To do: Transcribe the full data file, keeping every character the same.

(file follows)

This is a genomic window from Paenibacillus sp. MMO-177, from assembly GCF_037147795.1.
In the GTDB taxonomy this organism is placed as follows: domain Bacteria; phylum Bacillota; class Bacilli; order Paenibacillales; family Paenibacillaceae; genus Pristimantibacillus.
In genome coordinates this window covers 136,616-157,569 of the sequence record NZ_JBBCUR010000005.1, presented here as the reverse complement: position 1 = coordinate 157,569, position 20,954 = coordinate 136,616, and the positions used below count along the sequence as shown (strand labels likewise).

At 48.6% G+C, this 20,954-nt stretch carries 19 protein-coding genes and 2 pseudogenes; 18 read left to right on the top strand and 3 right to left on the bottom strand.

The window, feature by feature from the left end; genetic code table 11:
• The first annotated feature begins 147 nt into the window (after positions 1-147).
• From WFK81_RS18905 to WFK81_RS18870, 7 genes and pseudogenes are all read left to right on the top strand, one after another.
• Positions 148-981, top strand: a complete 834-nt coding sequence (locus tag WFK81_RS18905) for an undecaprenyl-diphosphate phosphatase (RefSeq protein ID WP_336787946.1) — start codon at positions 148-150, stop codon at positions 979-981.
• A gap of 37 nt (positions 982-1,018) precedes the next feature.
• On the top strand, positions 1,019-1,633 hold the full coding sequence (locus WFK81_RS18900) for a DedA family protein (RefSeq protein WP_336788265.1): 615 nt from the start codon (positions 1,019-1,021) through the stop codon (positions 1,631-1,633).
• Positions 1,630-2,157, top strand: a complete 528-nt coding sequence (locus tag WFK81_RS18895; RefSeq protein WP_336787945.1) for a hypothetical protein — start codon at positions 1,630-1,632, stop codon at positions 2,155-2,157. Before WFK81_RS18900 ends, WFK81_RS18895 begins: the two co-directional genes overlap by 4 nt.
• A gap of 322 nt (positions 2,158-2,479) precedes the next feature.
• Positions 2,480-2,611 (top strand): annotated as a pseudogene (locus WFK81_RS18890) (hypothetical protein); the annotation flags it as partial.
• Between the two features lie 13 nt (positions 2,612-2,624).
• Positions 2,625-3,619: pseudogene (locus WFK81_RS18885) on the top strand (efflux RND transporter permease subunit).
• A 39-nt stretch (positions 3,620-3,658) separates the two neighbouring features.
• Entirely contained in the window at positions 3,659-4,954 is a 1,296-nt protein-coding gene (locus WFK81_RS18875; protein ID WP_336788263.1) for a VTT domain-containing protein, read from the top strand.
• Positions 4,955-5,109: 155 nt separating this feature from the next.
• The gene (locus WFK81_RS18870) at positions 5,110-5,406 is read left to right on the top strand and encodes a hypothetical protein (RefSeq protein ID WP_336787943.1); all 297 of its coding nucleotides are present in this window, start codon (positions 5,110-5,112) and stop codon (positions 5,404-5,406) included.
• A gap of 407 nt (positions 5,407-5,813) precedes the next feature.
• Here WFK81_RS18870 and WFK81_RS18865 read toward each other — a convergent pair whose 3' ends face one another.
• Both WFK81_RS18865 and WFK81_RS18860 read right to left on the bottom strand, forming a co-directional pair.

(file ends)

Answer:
This is a genomic window from Paenibacillus sp. MMO-177, from assembly GCF_037147795.1.
In the GTDB taxonomy this organism is placed as follows: domain Bacteria; phylum Bacillota; class Bacilli; order Paenibacillales; family Paenibacillaceae; genus Pristimantibacillus.
In genome coordinates this window covers 136,616-157,569 of the sequence record NZ_JBBCUR010000005.1, presented here as the reverse complement: position 1 = coordinate 157,569, position 20,954 = coordinate 136,616, and the positions used below count along the sequence as shown (strand labels likewise).

At 48.6% G+C, this 20,954-nt stretch carries 19 protein-coding genes and 2 pseudogenes; 18 read left to right on the top strand and 3 right to left on the bottom strand.

The window, feature by feature from the left end; genetic code table 11:
• The first annotated feature begins 147 nt into the window (after positions 1-147).
• From WFK81_RS18905 to WFK81_RS18870, 7 genes and pseudogenes are all read left to right on the top strand, one after another.
• Positions 148-981, top strand: a complete 834-nt coding sequence (locus tag WFK81_RS18905) for an undecaprenyl-diphosphate phosphatase (RefSeq protein ID WP_336787946.1) — start codon at positions 148-150, stop codon at positions 979-981.
• A gap of 37 nt (positions 982-1,018) precedes the next feature.
• On the top strand, positions 1,019-1,633 hold the full coding sequence (locus WFK81_RS18900) for a DedA family protein (RefSeq protein WP_336788265.1): 615 nt from the start codon (positions 1,019-1,021) through the stop codon (positions 1,631-1,633).
• Positions 1,630-2,157, top strand: a complete 528-nt coding sequence (locus tag WFK81_RS18895; RefSeq protein WP_336787945.1) for a hypothetical protein — start codon at positions 1,630-1,632, stop codon at positions 2,155-2,157. Before WFK81_RS18900 ends, WFK81_RS18895 begins: the two co-directional genes overlap by 4 nt.
• A gap of 322 nt (positions 2,158-2,479) precedes the next feature.
• Positions 2,480-2,611 (top strand): annotated as a pseudogene (locus WFK81_RS18890) (hypothetical protein); the annotation flags it as partial.
• Between the two features lie 13 nt (positions 2,612-2,624).
• Positions 2,625-3,619: pseudogene (locus WFK81_RS18885) on the top strand (efflux RND transporter permease subunit).
• A 39-nt stretch (positions 3,620-3,658) separates the two neighbouring features.
• Entirely contained in the window at positions 3,659-4,954 is a 1,296-nt protein-coding gene (locus WFK81_RS18875; protein ID WP_336788263.1) for a VTT domain-containing protein, read from the top strand.
• Positions 4,955-5,109: 155 nt separating this feature from the next.
• The gene (locus WFK81_RS18870) at positions 5,110-5,406 is read left to right on the top strand and encodes a hypothetical protein (RefSeq protein ID WP_336787943.1); all 297 of its coding nucleotides are present in this window, start codon (positions 5,110-5,112) and stop codon (positions 5,404-5,406) included.
• A gap of 407 nt (positions 5,407-5,813) precedes the next feature.
• Here WFK81_RS18870 and WFK81_RS18865 read toward each other — a convergent pair whose 3' ends face one another.
• Both WFK81_RS18865 and WFK81_RS18860 read right to left on the bottom strand, forming a co-directional pair.